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A sticky business

Limesticks in Provence

Few birds survive the limestick tortureFew birds survive the limestick tortureProvence does not necessarily deserve its reputation as a wonderful place to visit - at least not for birds. The feathered guests that come to spend the winter in the mild climate of the hilly countryside are persecuted and brutally trapped and killed on a massive scale

As in Northern Italy most hunters in Provence shoot at migrant birds from camouflaged hunting hides. A hide is built on a specially cleared are in the woods where the hunter lies in wait for his prey. The cleared area around the hide is strewn with food for the birds and watering places make it attractive for the birds. But the most essential part of the death trap is the call of the decoy birds that lures their wild companions in front of the guns.

In order to ensure an adequate supply of decoy birds the French government permits trapping of thrushes. In five Provence Départements thousands of hunters are permitted to set out sticks coated with very adhesive lime on which song birds land - and remain stuck. The requirements for licence holders are strict. Each trapper is only permitted to catch 20 birds a year, must be present throughout to ensure that the birds do not suffer injury, and may only set out his limesticks in the early morning hours. Sale of the birds is strictly prohibited.

Not all hunters in the outlying Provence villages, with no bothersome tourists admiring the fields of lavender in November, comply with these restrictions. CABS research has uncovered a brisk trade in the birds - not only to other French hunters but also to owners of hunting hides in North Italy.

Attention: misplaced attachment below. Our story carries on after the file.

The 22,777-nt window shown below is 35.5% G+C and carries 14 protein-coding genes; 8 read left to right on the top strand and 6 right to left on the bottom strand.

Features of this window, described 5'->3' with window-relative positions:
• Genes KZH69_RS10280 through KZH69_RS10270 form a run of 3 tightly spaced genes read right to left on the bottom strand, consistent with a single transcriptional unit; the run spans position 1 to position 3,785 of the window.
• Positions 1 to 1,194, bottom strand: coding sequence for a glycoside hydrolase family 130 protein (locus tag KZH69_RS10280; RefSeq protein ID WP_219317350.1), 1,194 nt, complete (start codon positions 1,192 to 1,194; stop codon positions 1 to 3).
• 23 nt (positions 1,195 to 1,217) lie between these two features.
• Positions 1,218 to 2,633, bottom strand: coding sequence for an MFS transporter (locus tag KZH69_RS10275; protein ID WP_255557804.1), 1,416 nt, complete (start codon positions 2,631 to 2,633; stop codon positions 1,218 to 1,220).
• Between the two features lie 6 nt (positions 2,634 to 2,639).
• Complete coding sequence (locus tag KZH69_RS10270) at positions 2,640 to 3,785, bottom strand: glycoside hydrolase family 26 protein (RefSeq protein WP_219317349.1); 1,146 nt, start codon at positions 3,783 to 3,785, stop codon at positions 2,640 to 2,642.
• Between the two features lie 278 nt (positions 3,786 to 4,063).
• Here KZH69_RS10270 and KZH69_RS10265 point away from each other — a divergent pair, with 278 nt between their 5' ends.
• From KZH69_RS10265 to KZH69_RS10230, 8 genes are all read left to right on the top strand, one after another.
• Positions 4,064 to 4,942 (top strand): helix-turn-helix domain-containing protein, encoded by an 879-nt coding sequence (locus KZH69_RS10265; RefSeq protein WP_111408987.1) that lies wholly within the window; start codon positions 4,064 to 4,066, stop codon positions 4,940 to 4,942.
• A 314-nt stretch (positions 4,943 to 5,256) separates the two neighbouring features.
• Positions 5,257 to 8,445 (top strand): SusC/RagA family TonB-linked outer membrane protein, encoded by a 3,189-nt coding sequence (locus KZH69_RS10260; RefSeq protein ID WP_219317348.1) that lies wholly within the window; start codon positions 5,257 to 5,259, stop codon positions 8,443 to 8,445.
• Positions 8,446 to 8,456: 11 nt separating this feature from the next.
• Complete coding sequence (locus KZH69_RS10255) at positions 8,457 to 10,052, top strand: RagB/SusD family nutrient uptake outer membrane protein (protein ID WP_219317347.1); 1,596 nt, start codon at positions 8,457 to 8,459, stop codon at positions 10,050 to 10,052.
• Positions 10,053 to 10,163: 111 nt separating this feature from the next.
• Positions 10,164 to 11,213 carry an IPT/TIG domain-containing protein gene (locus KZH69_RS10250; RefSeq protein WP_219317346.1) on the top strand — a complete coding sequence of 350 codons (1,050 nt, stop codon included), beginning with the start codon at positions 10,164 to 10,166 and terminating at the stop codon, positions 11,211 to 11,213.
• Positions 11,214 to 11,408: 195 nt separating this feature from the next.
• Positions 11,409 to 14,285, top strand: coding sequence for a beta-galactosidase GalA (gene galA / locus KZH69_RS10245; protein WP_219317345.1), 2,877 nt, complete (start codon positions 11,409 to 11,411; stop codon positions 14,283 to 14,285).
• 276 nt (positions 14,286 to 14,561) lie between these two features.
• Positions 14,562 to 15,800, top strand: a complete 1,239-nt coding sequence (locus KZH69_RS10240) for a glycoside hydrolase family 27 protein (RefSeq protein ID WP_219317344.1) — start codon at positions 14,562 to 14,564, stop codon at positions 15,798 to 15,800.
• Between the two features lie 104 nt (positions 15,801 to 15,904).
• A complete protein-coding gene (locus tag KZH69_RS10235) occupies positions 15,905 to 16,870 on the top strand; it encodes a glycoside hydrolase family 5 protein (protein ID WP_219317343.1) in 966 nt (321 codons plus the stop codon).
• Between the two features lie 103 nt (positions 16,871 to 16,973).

CABS staff member with limesticks found in ProvenceCABS staff member with limesticks found in ProvenceThe quota is a figment of a civil servant’s imagination. The trapping season last for eight weeks in autumn and each trapper sets out hundreds of limesticks. It is unrealistic to believe that after catching his 20 birds - in at most a week (which local trappers freely confirm) - he then packs up his limesticks and goes home - especially if some profit is to be made on the side. Most continue trapping illegally and there are no effective controls.

It is reasonable to believe that some 300,000 thrushes and other song birds fall victim to limesticks in Provence every year. France is the only EU member state that still permits trapping with limesticks. With the support of the German Wildlife Conservation Society CABS conducted a research expedition in Provence in 2009 and collected information and data on trapping in the region. The results were presented to the European Commission in a comprehensive position document. Since then the political pressure on the authorities in the affected Départements has somewhat increased